1933 Goudey

Goudey’s 1933 Big League Gum set initiated a Golden Age for collectibles. The cards' most recognizable feature is their 2-3/8" by 2-7/8" size (much bigger than their predecessors' considerably narrower dimensions), as well as colorful, artistic illustrations that set a modern standard in terms of eye-appeal. The issue consisted of 239 cards, with a 240th entry – the remarkably scarce Napoleon Lajoie #106 - produced in 1934 in response to consumer outcry and mailed to fans only upon request. Prominent among the 1933 series' content is an abundance of Hall of Famers. Highlights include four different Ruth portrayals, with #144 double-printed and thus found in packs at twice the rate of lesser figures. There are three cards of Joe Cronin (#s 63, 109 and 189) and two of Jimmy Foxx (#s 29 and 154), as well as two each of Hornsby, Hubbell and other luminaries. The 1933 Goudey cards were printed on ten different press sheets containing 24 cards apiece, and the subjects found on the first two of those sheets ("Low Numbers") are a bit scarcer than the issue's other entries. Goudey's 1933 cards were also printed on thicker cardboard stock than their tobacco card predecessors, with that thickness establishing the template for modern day cards.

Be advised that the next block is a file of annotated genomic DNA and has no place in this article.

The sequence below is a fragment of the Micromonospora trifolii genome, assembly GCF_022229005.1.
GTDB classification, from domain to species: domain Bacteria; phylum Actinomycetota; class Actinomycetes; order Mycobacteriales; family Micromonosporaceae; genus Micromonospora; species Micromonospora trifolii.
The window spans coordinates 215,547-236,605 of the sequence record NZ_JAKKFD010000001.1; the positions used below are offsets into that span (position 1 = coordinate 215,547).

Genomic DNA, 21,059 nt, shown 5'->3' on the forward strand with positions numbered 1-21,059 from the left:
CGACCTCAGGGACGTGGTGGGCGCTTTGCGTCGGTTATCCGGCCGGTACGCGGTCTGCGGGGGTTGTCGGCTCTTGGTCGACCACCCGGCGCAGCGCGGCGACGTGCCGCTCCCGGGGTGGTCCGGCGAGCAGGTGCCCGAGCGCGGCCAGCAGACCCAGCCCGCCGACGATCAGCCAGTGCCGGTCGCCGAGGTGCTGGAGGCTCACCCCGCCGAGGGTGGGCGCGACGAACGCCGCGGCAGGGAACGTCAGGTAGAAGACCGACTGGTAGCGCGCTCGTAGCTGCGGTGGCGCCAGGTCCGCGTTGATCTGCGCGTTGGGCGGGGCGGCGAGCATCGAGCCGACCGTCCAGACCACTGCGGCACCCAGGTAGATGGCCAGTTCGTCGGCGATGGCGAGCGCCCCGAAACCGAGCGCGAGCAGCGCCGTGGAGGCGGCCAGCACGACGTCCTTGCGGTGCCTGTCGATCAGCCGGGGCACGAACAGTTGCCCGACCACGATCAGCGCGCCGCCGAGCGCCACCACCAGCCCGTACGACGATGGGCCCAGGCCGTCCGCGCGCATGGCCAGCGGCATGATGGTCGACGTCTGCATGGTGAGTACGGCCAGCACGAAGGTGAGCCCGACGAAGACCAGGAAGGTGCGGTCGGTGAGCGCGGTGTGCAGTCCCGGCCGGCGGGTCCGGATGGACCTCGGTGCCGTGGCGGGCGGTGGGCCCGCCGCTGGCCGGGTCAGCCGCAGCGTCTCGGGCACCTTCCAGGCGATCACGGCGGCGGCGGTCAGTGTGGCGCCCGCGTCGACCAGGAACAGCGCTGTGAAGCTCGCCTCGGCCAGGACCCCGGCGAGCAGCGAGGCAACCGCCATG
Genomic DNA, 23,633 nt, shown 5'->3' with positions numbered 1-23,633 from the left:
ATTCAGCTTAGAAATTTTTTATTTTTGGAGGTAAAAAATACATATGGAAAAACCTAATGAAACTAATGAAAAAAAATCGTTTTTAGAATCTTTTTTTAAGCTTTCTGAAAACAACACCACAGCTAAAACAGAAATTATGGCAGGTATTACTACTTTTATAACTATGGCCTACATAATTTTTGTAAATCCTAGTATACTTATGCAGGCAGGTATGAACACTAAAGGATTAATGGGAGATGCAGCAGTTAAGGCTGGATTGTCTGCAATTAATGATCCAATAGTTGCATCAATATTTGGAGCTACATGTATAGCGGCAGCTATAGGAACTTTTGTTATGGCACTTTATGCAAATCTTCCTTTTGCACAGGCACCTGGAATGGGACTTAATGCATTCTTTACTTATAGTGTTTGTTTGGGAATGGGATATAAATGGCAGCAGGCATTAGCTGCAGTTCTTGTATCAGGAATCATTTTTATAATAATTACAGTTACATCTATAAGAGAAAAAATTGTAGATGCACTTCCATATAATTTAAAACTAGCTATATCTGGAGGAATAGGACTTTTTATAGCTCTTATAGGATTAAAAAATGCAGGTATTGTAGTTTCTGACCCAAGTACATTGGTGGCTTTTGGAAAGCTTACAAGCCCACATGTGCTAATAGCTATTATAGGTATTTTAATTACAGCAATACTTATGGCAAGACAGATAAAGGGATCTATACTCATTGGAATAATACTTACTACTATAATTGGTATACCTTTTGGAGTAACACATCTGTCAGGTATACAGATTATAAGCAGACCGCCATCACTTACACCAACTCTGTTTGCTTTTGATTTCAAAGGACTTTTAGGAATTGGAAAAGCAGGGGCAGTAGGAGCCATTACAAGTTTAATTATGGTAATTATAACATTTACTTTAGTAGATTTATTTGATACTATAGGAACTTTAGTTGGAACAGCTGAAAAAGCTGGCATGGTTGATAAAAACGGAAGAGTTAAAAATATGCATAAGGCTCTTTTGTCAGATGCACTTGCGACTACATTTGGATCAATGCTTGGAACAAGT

Those who didn't actually live through it have difficulty imagining the mood in America during the post-Depression era. The time of the flappers gave way to a period of bread lines. What must have been a giddy feeling of 1920s prosperity, transformed reluctantly into an atmosphere of worry and desperation. The populace, accustomed to immediate gratification accompanied by the prospect of more in the offing, was now more receptive to small doses of pleasure, and sought distraction, however fleeting, from the overriding concerns of the day.

Whether by coincidence or not, the early 1930s posed the ideal environment for a positive change in the established configuration of gum and candy trading cards. Gum cards of the 1920s generally emulated their tobacco counterparts in size and format. Discreet and unimposing, those items (known in the industry as the "E"-card genre) afforded a limited opportunity for creativity in design; thus, collectors were comfortable with, but rarely dazzled by, the offerings that accompanied the confections of the day.

Into this sedate and demonstrably precedentdriven marketing environment, Goudey Gum Company of Boston launched its revolutionary "Big League Gum." For the first time, a packaged product (supposedly having undergone significant improvements in its own right) was threatened with being overshadowed by the gimmick with which it was distributed. Goudey's 1933 baseball cards enjoyed a highly auspicious debut and for reasons that immediately become apparent to anyone viewing the items, initiated a Golden Age for collectibles of their kind.